When 45 minutes is up, take the dough out and begin rolling it into one inch thick balls. I ended up with thirteen balls total from this recipe. They held their shape really well and were easy to work with even after being chilled.

Tori advises that there are two ways to prepare the matzo balls, and it really depends on how many people you’re planning on serving and how much chicken soup you’ve got on hand. While cooking, the matzo balls absorb a lot of liquid, so cooking them directly in your soup will mean less broth to go around. She suggests that if you’re cooking for a big crowd, you should consider boiling the balls in straight water, but if you’re keeping things more simple, the balls will have better flavor if they’ve been cooking in chicken stock. 

Since I was making these for wifey and I (with the intent to bring any leftovers into work for lunch), I decided to cook them in chicken stock. I got three quarts of chicken stock boiling on the stove, lowered it to a simmer, and added my matzo balls in with a slotted spoon instead of throwing them in violently. I was interested to see that the balls initially began to float to the top of the pot as they cooked. I covered the pan with the lid and left them to simmer for 30 minutes.

When I returned, the balls had definitely gotten larger and looked fully cooked. After I removed the lid from the pan, they began to sink to the bottom of the pot.

I fished them out with the slotted spoon and filled two soup bowls with three balls each. I’ll admit I cheated on this recipe and didn’t make chicken soup from scratch to serve with them. If you want a really good chicken soup recipe, check out this post from A Peek into the Pantry’s archives: Rebecca’s Chicken Soup, an interpretation of my best friend’s mom’s chicken soup.

So, what’s the verdict on this recipe?

Pretty darn tasty! I can imagine these would only taste better with homemade chicken soup, but they were definitely nice even with a canned product. Maybe next time I won’t be so lazy, or I’ll make the soup in advance and just defrost it when it’s time to make the balls. I’m really glad I decided to cook them in the chicken stock instead of just using water, because they definitely soaked up the flavor and might have been a little bland without it. They were thick and a little gummy, but not in a bad way like some commercially produced dumplings can get after sitting in the soup for a long time. Tori does warn that you should drain any leftover matzo balls well before storing them because they can get really gummy and soggy sitting together in the fridge.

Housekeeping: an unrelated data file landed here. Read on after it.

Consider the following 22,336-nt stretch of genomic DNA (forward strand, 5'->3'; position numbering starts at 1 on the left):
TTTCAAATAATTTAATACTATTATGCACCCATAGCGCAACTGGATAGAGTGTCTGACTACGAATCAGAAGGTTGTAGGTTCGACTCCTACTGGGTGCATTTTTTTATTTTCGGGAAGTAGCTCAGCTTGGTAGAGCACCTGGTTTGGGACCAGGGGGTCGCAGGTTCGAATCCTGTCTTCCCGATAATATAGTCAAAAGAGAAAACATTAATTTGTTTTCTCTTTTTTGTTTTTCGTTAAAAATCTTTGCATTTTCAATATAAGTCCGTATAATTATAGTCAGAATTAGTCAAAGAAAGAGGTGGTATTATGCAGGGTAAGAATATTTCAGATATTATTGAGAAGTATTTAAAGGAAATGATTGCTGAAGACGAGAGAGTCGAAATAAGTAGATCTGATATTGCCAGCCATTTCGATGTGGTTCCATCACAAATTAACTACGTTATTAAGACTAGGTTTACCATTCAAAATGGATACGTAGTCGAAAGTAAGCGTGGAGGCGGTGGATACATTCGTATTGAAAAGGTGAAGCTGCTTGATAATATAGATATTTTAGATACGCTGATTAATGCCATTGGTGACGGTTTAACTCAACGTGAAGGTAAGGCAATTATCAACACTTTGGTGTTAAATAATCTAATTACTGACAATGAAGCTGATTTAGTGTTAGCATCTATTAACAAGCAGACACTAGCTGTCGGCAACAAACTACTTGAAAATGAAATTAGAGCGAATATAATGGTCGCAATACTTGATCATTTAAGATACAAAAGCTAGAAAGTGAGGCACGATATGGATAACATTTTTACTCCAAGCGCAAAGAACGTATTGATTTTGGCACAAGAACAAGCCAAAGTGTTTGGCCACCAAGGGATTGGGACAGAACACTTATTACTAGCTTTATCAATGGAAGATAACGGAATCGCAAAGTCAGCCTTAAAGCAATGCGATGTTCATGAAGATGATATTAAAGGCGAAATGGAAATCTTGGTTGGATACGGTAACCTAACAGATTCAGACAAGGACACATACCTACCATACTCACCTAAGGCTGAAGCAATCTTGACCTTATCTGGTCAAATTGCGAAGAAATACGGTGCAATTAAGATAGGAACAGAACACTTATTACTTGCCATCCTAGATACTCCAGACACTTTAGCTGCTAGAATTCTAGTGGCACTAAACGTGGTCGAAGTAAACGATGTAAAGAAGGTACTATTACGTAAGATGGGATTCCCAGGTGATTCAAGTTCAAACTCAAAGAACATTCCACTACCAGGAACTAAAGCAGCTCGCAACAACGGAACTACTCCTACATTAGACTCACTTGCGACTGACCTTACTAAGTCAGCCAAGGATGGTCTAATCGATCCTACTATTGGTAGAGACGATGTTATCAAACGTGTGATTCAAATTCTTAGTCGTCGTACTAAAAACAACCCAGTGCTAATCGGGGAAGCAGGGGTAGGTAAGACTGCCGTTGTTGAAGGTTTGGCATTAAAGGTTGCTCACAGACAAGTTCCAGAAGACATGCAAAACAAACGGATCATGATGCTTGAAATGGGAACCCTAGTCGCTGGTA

It was also a really easy recipe to make. Prep took less than fifteen minutes all told, although there was some waiting around for the dough to chill and then for them to finish cooking. This would definitely be a recipe a younger or less confident chef could take on without needing to worry too much about messing up. I’d definitely make it again, and I’m interested to see how the “floater” variety compares to the “sinker.” 

Matzo meal isn’t just used for matzo balls - in Rebecca’s books, her tenth birthday falls during Passover, and she’s initially disappointed that she won’t get to enjoy a light, fluffy cake to celebrate the occasion. Her family surprises her with a cake made from matzo meal, which is light and fluffy thanks to the twelve eggs they baked it with! Once I get my hands on a food processor, I’d definitely like to try my hand recreating that special treat. Until then, I’ll be enjoying the rest of my matzo balls!

And have a happy Passover if you celebrate!


  1. Thanks for the cooking lesson and the history lesson.

  2. I love making matzo ball soup every Passover. It always reminds me of AG Lindsey since she mentions matzo balls in her book!

    1. I had totally forgotten about that! I've only read her book the one time and it's still at my parents' house. Will need to get my hands on my copy and give it a reread!